Credibility relates to a witness’s sincerity, whether she is speaking the truth as she believes it to be.
Reliability relates to the actual accuracy of her testimony. In determining this, a court will consider a witness’s ability to accurately observe, recall and recount the events in issue. A credible witness may give unreliable evidence.
R. v. Morrissey, 1995 CanLII 3498 (ON CA),  O.J. No. 639 (Ont. C.A.) per Doherty J.A. at para 33; R. v. H.C., 2009 ONCA 56 (CanLII),  O.J. No. 214 (Ont. C.A.) per Watt J.A. at para. 41; Paciocco and Stuesser, The Law of Evidence, 6th ed. (Toronto: Irwin Law, 2011), at pp. 32 – 33.
Accordingly, there is a distinction between a finding of credibility and proof beyond a reasonable doubt.
R. v. J.J.R.D., 2006 CanLII 40088 (ON CA),  O.J. No. 4749 (Ont. C.A.) per Doherty J.A. at para 47; R. v. J.W.,  O.J. No. 1979 (Ont. C.A.) per Benotto J.A. at para. 26.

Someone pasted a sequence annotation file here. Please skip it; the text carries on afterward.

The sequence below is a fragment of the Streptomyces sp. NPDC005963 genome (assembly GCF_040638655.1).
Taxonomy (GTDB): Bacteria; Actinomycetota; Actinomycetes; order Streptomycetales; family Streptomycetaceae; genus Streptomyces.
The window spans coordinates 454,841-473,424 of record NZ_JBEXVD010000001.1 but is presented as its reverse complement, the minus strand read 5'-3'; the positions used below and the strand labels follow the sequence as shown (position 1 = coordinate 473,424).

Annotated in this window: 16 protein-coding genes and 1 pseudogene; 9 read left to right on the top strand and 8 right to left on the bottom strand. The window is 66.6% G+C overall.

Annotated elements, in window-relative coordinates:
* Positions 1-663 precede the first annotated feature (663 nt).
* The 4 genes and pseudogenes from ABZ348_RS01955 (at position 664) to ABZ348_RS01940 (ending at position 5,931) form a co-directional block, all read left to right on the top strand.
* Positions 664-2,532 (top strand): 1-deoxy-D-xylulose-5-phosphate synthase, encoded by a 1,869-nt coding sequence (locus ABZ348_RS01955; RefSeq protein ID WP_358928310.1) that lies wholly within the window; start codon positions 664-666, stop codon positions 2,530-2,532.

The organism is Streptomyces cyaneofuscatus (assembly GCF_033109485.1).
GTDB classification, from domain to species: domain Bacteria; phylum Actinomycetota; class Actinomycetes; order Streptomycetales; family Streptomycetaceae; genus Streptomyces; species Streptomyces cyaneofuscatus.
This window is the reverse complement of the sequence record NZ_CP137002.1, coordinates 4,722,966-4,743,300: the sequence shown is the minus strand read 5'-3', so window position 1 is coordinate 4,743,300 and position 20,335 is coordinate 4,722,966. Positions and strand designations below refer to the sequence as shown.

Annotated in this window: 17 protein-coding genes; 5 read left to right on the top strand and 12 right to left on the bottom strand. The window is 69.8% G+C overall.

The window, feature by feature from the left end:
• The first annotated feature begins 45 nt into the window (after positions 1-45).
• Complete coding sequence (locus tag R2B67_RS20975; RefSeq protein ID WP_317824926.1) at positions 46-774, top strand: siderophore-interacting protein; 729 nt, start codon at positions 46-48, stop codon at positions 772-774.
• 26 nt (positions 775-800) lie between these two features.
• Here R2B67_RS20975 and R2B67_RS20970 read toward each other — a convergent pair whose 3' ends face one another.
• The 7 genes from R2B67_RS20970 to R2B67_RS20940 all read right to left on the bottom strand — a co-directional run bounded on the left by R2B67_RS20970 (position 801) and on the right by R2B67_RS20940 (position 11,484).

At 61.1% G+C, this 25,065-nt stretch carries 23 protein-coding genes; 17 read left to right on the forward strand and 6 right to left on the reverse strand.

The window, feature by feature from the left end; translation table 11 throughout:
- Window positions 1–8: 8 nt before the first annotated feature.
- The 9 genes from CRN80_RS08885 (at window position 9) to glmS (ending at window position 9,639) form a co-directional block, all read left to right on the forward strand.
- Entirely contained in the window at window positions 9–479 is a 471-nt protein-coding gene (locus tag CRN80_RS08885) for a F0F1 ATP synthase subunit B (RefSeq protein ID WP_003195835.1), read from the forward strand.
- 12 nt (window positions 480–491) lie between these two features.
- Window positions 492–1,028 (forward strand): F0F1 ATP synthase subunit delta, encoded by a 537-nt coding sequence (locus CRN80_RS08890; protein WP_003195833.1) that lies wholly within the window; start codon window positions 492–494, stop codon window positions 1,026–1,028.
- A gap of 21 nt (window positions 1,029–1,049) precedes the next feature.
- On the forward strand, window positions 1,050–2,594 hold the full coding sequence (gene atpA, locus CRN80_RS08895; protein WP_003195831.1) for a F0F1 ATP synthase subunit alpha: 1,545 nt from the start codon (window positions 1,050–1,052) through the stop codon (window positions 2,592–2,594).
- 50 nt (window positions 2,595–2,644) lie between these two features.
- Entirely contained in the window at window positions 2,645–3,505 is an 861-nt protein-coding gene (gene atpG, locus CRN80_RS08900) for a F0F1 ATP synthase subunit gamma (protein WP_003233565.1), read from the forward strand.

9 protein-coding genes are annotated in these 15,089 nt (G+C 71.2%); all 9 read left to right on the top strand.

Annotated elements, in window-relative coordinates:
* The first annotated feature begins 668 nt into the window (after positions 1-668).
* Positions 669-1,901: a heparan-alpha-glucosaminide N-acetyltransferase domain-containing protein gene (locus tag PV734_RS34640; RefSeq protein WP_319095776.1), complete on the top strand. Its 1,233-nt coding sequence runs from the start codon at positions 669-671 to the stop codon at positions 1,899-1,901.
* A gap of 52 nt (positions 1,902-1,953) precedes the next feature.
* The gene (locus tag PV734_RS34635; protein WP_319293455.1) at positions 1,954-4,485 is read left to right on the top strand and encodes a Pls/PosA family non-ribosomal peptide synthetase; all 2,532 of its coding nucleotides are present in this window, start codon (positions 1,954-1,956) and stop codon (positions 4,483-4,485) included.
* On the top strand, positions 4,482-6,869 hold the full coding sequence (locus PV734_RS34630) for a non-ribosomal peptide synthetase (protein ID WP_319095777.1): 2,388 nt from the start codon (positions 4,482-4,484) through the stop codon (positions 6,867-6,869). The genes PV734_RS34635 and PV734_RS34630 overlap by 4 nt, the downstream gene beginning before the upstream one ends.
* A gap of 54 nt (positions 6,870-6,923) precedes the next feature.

Finlayson J.A. stated in R. v. Stewart that:
I am not satisfied, however, that a positive finding of credibility on the part of the complainant is sufficient to support a conviction in a case of this nature where there is significant evidence which contradicts the complainant’s allegations. We all know from our personal experiences as trial lawyers and judges that honest witnesses, whether they are adults or children, may convince themselves that inaccurate versions of a given event are correct and they can be very persuasive. The issue, however, is not the sincerity of the witness but the reliability of the witness’s testimony. Demeanour alone should not suffice to found a conviction where there are significant inconsistencies and conflicting evidence on the record.
R. v. Stewart, 1994 CanLII 7208 (ON CA),  O.J. No. 811 (Ont.C.A.) per Finlayson J.A. at para. 19.
See R. v. Connolly, 2017 ONCJ 370 (CanLII).